As prolific of a writer, she is also a great speaker and lecturer. She has delivered two landmark TED talks: her 2009 TED Talk, “The Danger of A Single Story” explores the negative influences that a “single story” can have and identifies the root of these stories. Adichie argues that single stories often originate from simple misunderstandings or one’s lack of knowledge of others, but that these stories can also have a malicious intent to suppress other groups of people due to prejudice. She professes that the rejection of the single-story phenomenon allows one to “regain a kind of paradise” and see people as more than just one incomplete idea. And in her 2012 TEDx Euston talk, “We Should All Be Feminists,” started a worldwide conversation about feminism and was published as a book in 2014. Dear Ijeawele, or a Feminist Manifesto in Fifteen Suggestions, was published in March 2017.
Although we will be remiss if we did not mention Beyoncé/Adichie collaboration. “We Should All Be Feminists,” skyrocketed into popular consciousness when Beyoncé famously sampled part of the speech for her song, “Flawless.” The song was performed by Beyoncé at the 2014 MTV VMAs, in front of a screen that blared the word “FEMINIST” in all caps—a move that was largely without precedent on the pop-cultural stage. What Adichie is trying to help us understand about feminism is that there is more to learn, more boundaries to push, further to explore. Keeping us from being complacent, feminism is integral to effective and thoughtful change and it is also democratic. And there is value in that democratization, because what is feminism if not a fight for equality? We have evolved as species but it seems that our ideas about women have not, argued Adichie.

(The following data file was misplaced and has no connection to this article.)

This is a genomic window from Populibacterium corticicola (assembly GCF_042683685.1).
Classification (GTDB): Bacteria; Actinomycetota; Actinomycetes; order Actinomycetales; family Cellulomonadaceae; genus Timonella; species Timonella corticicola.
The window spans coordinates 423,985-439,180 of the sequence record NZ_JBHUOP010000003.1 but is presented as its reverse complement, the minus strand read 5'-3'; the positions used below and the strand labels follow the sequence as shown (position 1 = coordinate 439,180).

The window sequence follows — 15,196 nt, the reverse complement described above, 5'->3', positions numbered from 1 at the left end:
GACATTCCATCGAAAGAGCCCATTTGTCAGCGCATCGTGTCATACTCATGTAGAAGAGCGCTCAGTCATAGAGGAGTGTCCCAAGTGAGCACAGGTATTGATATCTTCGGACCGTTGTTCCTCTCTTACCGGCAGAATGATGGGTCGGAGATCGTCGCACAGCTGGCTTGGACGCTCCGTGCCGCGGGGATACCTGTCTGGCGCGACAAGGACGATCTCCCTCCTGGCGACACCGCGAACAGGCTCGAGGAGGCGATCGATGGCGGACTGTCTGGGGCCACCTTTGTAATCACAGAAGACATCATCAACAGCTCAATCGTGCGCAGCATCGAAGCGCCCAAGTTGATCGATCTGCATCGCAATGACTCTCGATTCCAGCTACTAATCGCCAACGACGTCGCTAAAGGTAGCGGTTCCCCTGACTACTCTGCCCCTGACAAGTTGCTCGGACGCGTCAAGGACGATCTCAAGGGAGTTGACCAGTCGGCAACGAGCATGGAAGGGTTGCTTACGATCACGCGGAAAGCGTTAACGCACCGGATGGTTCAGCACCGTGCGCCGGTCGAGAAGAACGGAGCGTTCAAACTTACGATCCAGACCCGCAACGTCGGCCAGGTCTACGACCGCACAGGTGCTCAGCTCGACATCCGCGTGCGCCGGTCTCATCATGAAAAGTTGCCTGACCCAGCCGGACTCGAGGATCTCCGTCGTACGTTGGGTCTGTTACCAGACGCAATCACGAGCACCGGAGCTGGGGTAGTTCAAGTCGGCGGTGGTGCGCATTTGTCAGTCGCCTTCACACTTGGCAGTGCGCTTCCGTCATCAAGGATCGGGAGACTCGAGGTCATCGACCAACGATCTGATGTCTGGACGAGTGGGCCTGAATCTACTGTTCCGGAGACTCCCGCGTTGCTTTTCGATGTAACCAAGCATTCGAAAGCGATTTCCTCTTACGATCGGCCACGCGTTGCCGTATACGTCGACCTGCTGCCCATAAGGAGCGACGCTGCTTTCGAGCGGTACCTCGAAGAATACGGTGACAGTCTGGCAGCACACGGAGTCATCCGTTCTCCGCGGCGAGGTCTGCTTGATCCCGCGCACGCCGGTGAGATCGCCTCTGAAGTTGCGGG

She was named one of TIME Magazine’s 100 Most Influential People in the World in 2015. In 2017, Fortune Magazine named her one of the World’s 50 Greatest Leaders. She is a member of both the American Academy of Arts and Letters and the American Academy of Arts and Sciences. In 2016, Johns Hopkins University awarded her a Doctor of Humane Letters honoris causa “for always striving to put a human face on life-changing events and class struggles, to force a greater understanding.” Adichie divides her time between the United States and Nigeria, where she leads an annual creative writing workshop. She is also a beloved mother and her recent Instagram post about her daughter was simply witty and one of the most humorous and sweetest things.
Have you read any of Adichie’s work?